At the beginning of December, the American Civil Liberties Union filed a sweeping federal lawsuit against the U.S. Conference of Catholic Bishops over its Ethical and Religious Directives for Catholic hospitals, alleging that the directives, with their prohibition against direct abortion, resulted in negligent care of a pregnant woman named Tamesha Means. Ms. Means’ water broke at 18 weeks, leading to infection of the amniotic membranes, followed by spontaneous labor and delivery of her child. The child lived only a few hours.
During the course of these events, Ms. Means went to a Catholic hospital in Michigan several times, and, according to the lawsuit, was sent home even as contractions were starting. The lawsuit not only suggests that she should have been given a drug to induce labor early on but claims this wasn’t possible precisely because the hospital was Catholic and bound by the directives. It further asserts that Catholic hospitals are not able to terminate a woman’s pregnancy by inducing premature labor “even if necessary for her health,” because to do so would be “prohibited” by the directives.
In point of fact, however, the directives would not prevent the early induction of labor for these cases. Not infrequently, labor is induced in Catholic hospitals in complete conformity with the directives. Directive No. 47 (never mentioned in the lawsuit) is very clear: “Operations, treatments, and medications that have as their direct purpose the cure of a proportionately serious pathological condition of a pregnant woman are permitted when they cannot be safely postponed until the unborn child is viable, even if they will result in the death of the unborn child.”
Deciding about whether to induce labor involves the recognition that there are two patients involved, the mother and her in utero child, and that the interests of the two can sometimes be in conflict. In certain situation—for example, when the child is very close to the point of viability and the pregnancy is at risk—it may be recommended to delay early induction of labor in the hope that the child can grow further and the pregnancy can be safely shuttled to a point beyond viability, allowing both mother and child to be saved. Sometimes expectant management of this kind is not possible. Each case will require its own assessment of the risks, benefits, and likely outcomes before deciding whether it would be appropriate to induce labor.
When a woman’s water breaks many weeks prior to viability and infection arises, long term expectant management of a pregnancy is often not possible. In such cases, induction of labor becomes medically indicated in order to expel the infected membranes, and prevent the infection from spreading and causing maternal death. Early induction in these cases is carried out with the foreseen but unintended consequence that the child will die following delivery, due to his or her extreme prematurity.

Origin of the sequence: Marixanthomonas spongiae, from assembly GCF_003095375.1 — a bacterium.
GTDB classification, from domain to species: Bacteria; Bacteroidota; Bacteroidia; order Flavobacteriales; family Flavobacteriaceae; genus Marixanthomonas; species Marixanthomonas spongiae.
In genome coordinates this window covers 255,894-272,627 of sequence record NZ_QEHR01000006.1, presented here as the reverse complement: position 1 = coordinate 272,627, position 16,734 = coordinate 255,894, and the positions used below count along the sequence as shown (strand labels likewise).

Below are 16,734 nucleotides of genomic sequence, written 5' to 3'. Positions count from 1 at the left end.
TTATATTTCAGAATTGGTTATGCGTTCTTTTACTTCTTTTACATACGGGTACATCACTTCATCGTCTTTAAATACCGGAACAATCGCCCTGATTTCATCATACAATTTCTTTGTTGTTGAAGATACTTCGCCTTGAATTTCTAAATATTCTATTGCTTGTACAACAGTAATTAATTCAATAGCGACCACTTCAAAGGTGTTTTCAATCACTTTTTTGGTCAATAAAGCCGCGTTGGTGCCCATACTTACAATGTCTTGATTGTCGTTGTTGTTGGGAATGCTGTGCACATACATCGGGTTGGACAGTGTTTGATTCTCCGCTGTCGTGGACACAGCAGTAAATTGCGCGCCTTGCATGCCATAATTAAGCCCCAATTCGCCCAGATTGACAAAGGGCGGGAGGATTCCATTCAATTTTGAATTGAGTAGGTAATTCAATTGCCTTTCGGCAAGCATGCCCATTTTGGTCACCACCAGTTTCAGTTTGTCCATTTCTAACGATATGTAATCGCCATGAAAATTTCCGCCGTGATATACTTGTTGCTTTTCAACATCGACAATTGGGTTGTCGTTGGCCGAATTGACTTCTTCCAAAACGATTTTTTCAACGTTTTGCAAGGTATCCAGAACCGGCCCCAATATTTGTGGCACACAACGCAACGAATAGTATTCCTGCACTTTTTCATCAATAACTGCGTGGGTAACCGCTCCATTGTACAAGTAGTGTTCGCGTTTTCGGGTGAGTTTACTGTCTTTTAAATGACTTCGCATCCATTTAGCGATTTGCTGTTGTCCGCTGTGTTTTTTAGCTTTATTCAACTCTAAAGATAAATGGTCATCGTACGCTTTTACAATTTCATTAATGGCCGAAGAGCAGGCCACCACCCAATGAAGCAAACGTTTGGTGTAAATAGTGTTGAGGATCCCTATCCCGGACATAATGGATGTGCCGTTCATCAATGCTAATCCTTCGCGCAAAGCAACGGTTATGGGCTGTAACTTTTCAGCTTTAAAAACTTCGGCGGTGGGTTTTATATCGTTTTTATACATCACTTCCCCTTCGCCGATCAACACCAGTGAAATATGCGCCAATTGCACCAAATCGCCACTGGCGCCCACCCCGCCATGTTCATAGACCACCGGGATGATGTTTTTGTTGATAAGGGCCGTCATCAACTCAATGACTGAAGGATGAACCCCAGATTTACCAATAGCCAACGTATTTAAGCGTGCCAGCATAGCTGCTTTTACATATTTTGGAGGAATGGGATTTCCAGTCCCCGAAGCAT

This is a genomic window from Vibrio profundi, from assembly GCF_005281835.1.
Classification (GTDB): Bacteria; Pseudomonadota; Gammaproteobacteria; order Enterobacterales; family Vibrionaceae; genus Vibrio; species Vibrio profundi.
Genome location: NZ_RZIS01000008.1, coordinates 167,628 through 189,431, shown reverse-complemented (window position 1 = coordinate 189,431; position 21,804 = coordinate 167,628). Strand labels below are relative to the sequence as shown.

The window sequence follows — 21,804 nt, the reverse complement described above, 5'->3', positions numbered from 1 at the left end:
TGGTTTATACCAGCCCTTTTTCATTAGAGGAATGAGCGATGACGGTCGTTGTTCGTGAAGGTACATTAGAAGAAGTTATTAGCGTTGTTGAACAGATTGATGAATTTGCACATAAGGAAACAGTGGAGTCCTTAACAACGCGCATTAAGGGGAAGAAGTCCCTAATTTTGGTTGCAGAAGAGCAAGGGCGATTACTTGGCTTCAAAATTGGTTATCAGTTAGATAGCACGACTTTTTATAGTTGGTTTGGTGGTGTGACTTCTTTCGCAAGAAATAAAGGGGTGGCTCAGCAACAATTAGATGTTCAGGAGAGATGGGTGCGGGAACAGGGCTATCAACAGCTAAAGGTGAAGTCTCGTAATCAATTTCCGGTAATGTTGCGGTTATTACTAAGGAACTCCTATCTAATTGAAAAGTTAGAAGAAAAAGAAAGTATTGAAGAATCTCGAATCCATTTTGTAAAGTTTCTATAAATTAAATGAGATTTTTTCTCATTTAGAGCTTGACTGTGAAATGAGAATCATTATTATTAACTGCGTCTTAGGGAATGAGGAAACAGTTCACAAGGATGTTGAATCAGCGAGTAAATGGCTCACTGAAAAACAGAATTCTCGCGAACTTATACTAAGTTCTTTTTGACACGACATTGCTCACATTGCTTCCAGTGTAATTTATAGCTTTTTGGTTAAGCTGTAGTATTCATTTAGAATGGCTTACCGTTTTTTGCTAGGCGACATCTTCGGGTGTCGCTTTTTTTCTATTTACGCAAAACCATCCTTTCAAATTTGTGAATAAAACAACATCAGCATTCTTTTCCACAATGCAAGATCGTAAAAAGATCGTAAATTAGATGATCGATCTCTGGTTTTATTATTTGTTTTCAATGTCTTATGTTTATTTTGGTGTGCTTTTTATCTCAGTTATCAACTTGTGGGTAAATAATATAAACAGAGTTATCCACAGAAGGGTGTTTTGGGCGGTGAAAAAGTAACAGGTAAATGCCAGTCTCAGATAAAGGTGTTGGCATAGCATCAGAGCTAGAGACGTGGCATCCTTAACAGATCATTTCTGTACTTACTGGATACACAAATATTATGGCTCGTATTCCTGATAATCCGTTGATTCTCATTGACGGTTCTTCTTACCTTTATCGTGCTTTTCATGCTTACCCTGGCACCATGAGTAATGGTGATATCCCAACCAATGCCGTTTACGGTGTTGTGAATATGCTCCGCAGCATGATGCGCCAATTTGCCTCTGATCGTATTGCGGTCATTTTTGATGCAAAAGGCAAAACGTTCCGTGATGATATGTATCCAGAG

Such early induction of labor would be allowable because the act itself, that is, the action of inducing labor, is a good act (expelling the infected amniotic membranes), and is not directed towards harming the body-person of the child, as it would be in the case of a direct abortion, when the child is targeted for saline injection or dismemberment. The medical intervention, in other words, is directed toward the body-person of the mother, using a drug to induce contractions in her uterus. One reluctantly tolerates the unintended loss of life that occurs secondary to the primary action of treating her life-threatening infection.
On the other hand, direct killing of a human being through abortion, even if it were to provide benefit for the mother, cannot be construed as valid health care, but rather as a betrayal of the healing purposes of medicine at its most fundamental level. Such an action invariably fails to respect both the human dignity of the unborn patient and his or her human rights. It also gravely violates a mother’s innate desire and duty to protect her unborn baby. If she finds herself in the unfortunate situation of having a severe uterine infection during pregnancy, she, too, would appreciate the physician’s efforts to treat her without desiring to kill her child, even if the child may end up dying as an unintended consequence of treating the pathology.
The application of Catholic moral teaching to this issue is therefore directed toward two important and specific ends: first, the complete avoidance of directly killing the child, and, second, the preservation of the lives of both mother and child to the extent possible under the circumstances.
Based upon these ends, the Ethical and Religious Directives of the U.S. Conference of Catholic Bishops provide important ethical parameters for framing the appropriate treatment of both mother and unborn child in high-risk pregnancies, while simultaneously safeguarding the fundamental integrity of medical practice in these complex obstetrical situations.